And what happens when countries disagree about what it should be?
(Mario Wagner/For The Washington Post)
By Andy Parker and David Keith January 29
Andy Parker is a research fellow at the Institute for Advanced Sustainability Studies in Potsdam, Germany. David Keith is a professor of applied science and public policy at Harvard and executive chairman at Carbon Engineering.
Imagine being able to control the temperature of the Earth like a home thermostat, turning it down a few notches to reduce the effects of global warming. That’s the goal of solar geoengineering. By spraying aerosols into the stratosphere, we could block a fraction of inbound sunlight and temporarily cool the Earth.
But just as home thermostats are notorious for setting off domestic squabbles — she bumps it up to 72, he ratchets it down to 64 — solar geoengineering could spark serious conflicts, ranging from sanctions to war between world powers.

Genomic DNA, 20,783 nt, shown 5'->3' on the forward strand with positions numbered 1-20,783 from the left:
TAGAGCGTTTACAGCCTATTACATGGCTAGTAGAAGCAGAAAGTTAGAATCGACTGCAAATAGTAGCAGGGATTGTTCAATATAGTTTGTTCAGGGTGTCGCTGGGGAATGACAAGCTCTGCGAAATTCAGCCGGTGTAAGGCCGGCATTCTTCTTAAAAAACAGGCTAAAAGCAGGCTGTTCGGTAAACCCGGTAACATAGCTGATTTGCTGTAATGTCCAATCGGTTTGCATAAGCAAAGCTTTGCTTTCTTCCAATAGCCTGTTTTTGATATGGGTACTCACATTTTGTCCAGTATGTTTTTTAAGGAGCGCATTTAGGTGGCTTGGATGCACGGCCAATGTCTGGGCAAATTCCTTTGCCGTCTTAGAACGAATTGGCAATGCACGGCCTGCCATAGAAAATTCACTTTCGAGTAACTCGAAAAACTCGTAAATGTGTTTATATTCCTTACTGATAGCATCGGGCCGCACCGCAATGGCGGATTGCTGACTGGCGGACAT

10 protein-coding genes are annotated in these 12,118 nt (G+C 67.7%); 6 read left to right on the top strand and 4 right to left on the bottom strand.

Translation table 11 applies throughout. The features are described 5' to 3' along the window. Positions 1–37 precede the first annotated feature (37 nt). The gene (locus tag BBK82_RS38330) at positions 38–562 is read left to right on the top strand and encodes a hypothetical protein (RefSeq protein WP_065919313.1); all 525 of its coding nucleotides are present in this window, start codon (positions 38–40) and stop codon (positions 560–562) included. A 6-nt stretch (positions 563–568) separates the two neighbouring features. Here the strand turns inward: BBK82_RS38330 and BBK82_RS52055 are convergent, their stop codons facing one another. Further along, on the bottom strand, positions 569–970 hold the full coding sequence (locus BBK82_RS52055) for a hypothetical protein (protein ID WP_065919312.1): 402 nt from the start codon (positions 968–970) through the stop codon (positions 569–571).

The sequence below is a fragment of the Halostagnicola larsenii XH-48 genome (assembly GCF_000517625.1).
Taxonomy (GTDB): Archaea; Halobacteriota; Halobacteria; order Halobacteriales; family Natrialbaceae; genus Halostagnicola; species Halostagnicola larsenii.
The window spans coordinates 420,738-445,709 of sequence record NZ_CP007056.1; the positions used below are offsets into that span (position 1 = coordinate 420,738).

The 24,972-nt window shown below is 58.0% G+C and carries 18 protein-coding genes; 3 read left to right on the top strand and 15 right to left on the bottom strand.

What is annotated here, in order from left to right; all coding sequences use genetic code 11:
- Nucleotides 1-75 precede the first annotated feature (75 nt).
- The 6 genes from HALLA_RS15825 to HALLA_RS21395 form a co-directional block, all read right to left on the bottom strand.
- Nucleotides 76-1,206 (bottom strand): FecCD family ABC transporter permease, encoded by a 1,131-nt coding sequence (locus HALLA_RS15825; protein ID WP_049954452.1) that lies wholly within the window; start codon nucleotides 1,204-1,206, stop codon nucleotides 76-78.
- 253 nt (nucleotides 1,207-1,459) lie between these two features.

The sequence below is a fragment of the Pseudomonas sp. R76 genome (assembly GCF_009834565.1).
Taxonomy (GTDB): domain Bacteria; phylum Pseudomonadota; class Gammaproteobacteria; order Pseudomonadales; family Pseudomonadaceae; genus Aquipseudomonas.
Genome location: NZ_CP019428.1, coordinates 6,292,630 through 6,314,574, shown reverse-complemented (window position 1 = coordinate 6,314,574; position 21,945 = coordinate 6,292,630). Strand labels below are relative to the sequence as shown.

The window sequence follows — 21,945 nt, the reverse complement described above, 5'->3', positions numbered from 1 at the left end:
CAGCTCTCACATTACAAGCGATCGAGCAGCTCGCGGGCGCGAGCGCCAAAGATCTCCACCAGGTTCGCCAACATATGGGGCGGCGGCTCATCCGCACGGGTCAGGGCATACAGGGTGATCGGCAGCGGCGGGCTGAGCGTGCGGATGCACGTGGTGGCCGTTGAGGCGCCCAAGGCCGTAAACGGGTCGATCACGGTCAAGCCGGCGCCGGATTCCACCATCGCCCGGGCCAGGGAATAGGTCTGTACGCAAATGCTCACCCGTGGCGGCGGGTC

The question is: How should we approach technology with such lifesaving potential when it could also disrupt the international order on a scale not seen since the advent of the atom bomb?
Long treated as an illegitimate child of the climate-science community and rarely mentioned in polite company, solar geoengineering is now coming of age. The Royal Society, the oldest scientific academy in the world, mainstreamed the issue with the publication of the seminal report “Geoengineering the Climate” in 2009. Many respected institutions have published their own major reports since then, and the U.S. National Academy of Sciences is scheduled to release one in February. Meanwhile, the first small-scale, real-world experiments are taking shape and, if they can secure funding, could begin within two years.
Global Climate Change